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What Do I Use to Write in My Bible?

ESV Bible header

When it comes to underlining and writing in the margins of our Bibles, the choice of writing utensil can make all the difference in preserving the appearance and longevity of the thin Bible paper. Here’s a comparison of four commonly used writing utensils.

  • Basic BIC Pen, M (black and blue ink)
  • Pilot G2, .07mm  (black and blue ink)
  • BIC Velocity Pencil #2, .5mm
  • Sakura Pigma Micron Pen, .01mm

Each pen/pencil was used to highlight the same passage of Scripture (Matthew 6:31–34) in four copies of the ESV Single Column Heritage Bible.



1. Basic BIC Pen, M

Bic Pen Blue

Matthew 6:31–34 underlined in blue and black ink:

BICFront copy

The reverse side of the page:



  • Price: a package of 36 is around $3.00
  • Availability: found at a local store
  • Ghosting: moderate
  • Other Observations:
    • Need to bear down, and sometimes, retrace to produce consistent lines, but bearing down too hard can stretch the paper.
    • Ink typically does not bleed or smear


2. Pilot G2, .07mm


Matthew 6:31–34 underlined in blue and black ink:


The reverse side of the page:



  • Price: a package of 2 is around $3.00
  • Availability: found at a local store
  • Ghosting: significant
  • Other observations:
    • No need to bear down for consistent lines
    • Ink takes some time to dry and therefore smears very easily, especially if you’re left-handed
    • Unexpected clogging/ink blots
    • Ink can be too think for smaller writing


3. BIC Velocity Pencil #2, 0.5mm


Matthew 6:31–34 underlined in pencil:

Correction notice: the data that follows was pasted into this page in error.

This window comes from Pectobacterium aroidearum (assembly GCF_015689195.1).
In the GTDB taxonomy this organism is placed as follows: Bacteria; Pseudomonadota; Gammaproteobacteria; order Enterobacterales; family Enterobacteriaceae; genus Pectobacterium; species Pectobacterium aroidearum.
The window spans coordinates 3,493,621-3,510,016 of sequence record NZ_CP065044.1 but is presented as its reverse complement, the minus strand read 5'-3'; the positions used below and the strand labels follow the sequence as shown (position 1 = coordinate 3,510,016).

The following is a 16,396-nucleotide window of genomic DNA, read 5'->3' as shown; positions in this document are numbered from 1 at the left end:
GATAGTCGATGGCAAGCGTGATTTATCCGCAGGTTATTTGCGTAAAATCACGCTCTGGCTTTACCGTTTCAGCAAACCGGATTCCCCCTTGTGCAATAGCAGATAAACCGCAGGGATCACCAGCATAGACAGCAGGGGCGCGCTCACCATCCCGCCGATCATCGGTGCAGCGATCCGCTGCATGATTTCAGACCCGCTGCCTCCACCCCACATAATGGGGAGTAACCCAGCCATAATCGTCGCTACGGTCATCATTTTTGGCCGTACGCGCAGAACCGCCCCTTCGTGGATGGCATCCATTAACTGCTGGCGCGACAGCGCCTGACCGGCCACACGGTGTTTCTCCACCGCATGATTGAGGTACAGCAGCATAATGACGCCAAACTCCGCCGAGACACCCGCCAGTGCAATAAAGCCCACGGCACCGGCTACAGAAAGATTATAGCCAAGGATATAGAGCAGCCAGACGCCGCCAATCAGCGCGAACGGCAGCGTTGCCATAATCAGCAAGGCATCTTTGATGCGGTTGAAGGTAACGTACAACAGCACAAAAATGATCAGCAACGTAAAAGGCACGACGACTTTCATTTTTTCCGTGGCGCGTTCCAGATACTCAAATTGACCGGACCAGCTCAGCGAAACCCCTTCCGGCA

The reverse side of the page:



  • Price: a package of 2 is around $3.00
  • Availability: found at a local store
  • Ghosting: minimal
  • Other observations:
    • Can easily produce consistent lines
    • The pencil removes the permanent nature of a highlighter or dark pen
    • The subtle grey gives underlining a more dignified look than a big, bright stroke that bleeds through to the other side


4. Sakura Pigma Micron Pen, .01mm


Matthew 6:31–34 underlined in black ink:


The reverse side of the page:



  • Price: $2.50–$3.00 each
  • Availability: found at an art or office supply store
  • Ghosting: minimal
  • Other observations:
    • Easily produces consistent lines without needing to bear down
    • Uses archival ink, as opposed to a dye-based ink found in most pens and markers. The benefit is it won’t fade or bleed through the paper.
    • Six different point sized are available
    • Assorted color options are available


Additional Resources

This is not an exhaustive comparison of writing utensils, so if you would like more information on this topic here are a few bloggers who have shared their experience and expertise:


What do you think?

What do you use to write in your Bible? Do you have any recommendations or advice to share?

August 14, 2014 | Posted in: AAA - BLOG UPDATE,Bible News,ESV,News | Author: Lizzy Jeffers @ 8:44 am | (13) Comments »


  1. My usual pen of choice is a BIC 4-color ballpoint pen, Fine Point, which has the orange barrel. There is a medium point version, which has a blue barrel. It contains four fillers in one barrel, so it’s a little “fatter”in cross section than a single-color pen. The ink is conventional ball point ink. This one instrument has the advantage of providing a choice of colors for different emphases. There occasionally seems to be some variance in the density of the ink in some colors, particularly the green, which seems a little faint at times. This trait varies depending on the pen.

    Another pen of choice is a four color set of Zebro 301 series ball points, also fine point. They all have stainless-steel barrels with different colored plastic parts that correspond to the ink color. The ink has a consistent quality; those familiar with the Zebra 301 pen series know how well they work, providing a distinct line, with minimal pressure. The only disadvantage of this grouping is that one has to carry four pens instead of one in order to have the four colors.

    The colors available in both options are black, red, green and blue.

    Comment by William McCoy — August 14, 2014 @ 3:23 pm

  2. I use two different ones. One is the BIC 4 color Fine Point ballpoint. It is the same one that William mentions above.